Meta-textually, there’s a lot happening here as well. There’s the intersection of fame from “legitimate” means via traditional media and “illegitimate” fame via new media at play when one of the groups that Kurt picks up contains both Mischa Barton and Frankie Grande. Barton was an actress from childhood who started on the stage and gradually rose to widespread recognition as one of the leads on the wildly popular The O.C., becoming a household name for a time through conventional means. Grande, on the other hand, is the older half-brother of pop music persona Ariana Grande; his cultural prominence is based solely on gaining a large social media following through that association and parlaying that into reality TV appearances and then clawing his way into the pop culture psyche via nepotism and shameless self-promotion, the two driving forces of social media stardom. Later, the climax of the uNo vignette comes as a result of the DJ accidentally finding Kurt’s handgun in the glove compartment and posing with it in a careless fashion. There’s also the exciting novelty of presenting the narrative in various split screens that allow characters to face off against each other while the camera captures both performances in simultaneous shot/reverse shot instead of from an objective angle, which is fairly inventive (not to mention all of the dashcams, STBLDF Instagram and Twitch streams, and occasional security footage).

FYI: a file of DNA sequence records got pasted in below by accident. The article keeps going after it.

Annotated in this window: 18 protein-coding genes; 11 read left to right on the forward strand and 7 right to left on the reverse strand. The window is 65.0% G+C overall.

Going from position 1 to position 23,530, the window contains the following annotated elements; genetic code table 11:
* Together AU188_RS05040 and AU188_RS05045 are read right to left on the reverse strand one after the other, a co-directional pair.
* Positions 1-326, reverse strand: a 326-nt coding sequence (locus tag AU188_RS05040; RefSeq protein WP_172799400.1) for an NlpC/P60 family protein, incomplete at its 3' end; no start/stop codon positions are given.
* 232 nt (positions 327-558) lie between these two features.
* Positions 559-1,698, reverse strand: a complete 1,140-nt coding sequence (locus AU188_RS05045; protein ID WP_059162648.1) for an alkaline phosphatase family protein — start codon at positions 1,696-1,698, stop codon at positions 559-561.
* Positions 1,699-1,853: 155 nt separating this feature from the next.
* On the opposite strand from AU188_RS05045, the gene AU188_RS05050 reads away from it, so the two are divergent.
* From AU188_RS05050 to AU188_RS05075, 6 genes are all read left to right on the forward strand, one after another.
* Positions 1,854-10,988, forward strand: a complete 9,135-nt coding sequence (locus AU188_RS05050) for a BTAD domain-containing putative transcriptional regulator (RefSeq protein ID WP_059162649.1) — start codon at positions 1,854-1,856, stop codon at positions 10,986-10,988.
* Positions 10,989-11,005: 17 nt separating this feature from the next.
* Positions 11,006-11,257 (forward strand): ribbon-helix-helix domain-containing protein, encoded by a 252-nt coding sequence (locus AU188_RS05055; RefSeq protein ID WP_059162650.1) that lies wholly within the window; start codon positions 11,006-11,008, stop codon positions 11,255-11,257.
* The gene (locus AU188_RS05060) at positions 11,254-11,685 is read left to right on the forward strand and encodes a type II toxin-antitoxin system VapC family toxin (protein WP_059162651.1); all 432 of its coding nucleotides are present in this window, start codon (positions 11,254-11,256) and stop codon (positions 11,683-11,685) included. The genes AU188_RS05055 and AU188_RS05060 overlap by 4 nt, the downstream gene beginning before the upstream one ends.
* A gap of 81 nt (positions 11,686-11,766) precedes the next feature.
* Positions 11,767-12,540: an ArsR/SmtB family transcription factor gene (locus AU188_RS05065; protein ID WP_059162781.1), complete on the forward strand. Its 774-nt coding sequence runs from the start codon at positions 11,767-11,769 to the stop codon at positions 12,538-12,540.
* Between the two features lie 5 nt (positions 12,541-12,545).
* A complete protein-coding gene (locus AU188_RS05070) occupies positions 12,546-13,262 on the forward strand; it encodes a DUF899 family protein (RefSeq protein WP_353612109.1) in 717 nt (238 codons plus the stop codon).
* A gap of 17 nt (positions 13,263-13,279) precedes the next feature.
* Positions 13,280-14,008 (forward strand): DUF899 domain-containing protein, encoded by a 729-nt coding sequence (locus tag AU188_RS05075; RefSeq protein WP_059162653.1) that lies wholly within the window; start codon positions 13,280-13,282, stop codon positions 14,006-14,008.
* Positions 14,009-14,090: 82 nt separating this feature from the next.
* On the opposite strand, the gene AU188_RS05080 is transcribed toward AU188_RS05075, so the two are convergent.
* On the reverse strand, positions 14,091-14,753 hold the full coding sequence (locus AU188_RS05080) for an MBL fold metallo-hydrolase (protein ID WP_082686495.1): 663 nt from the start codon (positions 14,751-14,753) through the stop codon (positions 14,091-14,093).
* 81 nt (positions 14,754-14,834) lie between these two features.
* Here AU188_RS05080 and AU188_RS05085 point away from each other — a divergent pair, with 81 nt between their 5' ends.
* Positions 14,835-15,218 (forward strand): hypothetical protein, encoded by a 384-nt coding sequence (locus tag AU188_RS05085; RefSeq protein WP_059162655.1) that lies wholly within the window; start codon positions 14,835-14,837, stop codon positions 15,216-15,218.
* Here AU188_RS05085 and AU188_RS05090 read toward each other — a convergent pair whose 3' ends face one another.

As the story continues, Kurt’s initial underwatched stream slowly grows to encompass a huge audience, especially once he takes over Bobby’s stream. Suddenly thousands of people are watching, and we see them respond in their comments: memes emerge in real time as viewers type out parts of Kurt’s insane monologue and repeat them to each other as the stream goes on; various audience members beg Kurt to admit that his killing of Bobby was faked for the views while others comment about how “fake” the whole thing is and congratulate themselves for seeing through it; and, of course, there are various combinations of Kurt’s name with homophobic slurs. There’s also one comment that calls out Jessie’s performance outfit as making her look like a Minion, which is comedy gold. As the intensity ramps up, so does the speed of these comments, requiring complete attention to keep up with everything that is happening at all times. These little moments and metacommentaries provide a much more fulfilling denigration of social media as a concept than Kurt driving his car through tents full of disadvantaged people or Jessie turning her stand-up performance into a rant about the need to disconnect (it’s well acted by Zamata, but doesn’t really seem like something that would spark much interest online, if we’re being honest).